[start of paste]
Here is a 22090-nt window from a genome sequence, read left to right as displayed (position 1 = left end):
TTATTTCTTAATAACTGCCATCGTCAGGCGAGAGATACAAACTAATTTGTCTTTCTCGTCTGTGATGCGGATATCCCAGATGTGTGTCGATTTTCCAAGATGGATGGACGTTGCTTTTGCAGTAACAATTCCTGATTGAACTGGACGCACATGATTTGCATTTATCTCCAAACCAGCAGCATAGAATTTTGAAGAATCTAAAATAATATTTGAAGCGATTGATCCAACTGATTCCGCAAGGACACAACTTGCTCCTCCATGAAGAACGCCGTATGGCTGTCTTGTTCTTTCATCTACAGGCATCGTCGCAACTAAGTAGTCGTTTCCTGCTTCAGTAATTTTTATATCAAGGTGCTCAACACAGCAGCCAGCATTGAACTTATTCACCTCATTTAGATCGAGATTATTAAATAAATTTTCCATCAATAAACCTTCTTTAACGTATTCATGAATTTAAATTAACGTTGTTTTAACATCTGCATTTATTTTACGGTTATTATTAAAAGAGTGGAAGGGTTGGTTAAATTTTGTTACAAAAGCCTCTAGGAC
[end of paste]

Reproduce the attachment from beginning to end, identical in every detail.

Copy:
Here is a 22090-nt window from a genome sequence, read left to right as displayed (position 1 = left end):
TTATTTCTTAATAACTGCCATCGTCAGGCGAGAGATACAAACTAATTTGTCTTTCTCGTCTGTGATGCGGATATCCCAGATGTGTGTCGATTTTCCAAGATGGATGGACGTTGCTTTTGCAGTAACAATTCCTGATTGAACTGGACGCACATGATTTGCATTTATCTCCAAACCAGCAGCATAGAATTTTGAAGAATCTAAAATAATATTTGAAGCGATTGATCCAACTGATTCCGCAAGGACACAACTTGCTCCTCCATGAAGAACGCCGTATGGCTGTCTTGTTCTTTCATCTACAGGCATCGTCGCAACTAAGTAGTCGTTTCCTGCTTCAGTAATTTTTATATCAAGGTGCTCAACACAGCAGCCAGCATTGAACTTATTCACCTCATTTAGATCGAGATTATTAAATAAATTTTCCATCAATAAACCTTCTTTAACGTATTCATGAATTTAAATTAACGTTGTTTTAACATCTGCATTTATTTTACGGTTATTATTAAAAGAGTGGAAGGGTTGGTTAAATTTTGTTACAAAAGCCTCTAGGAC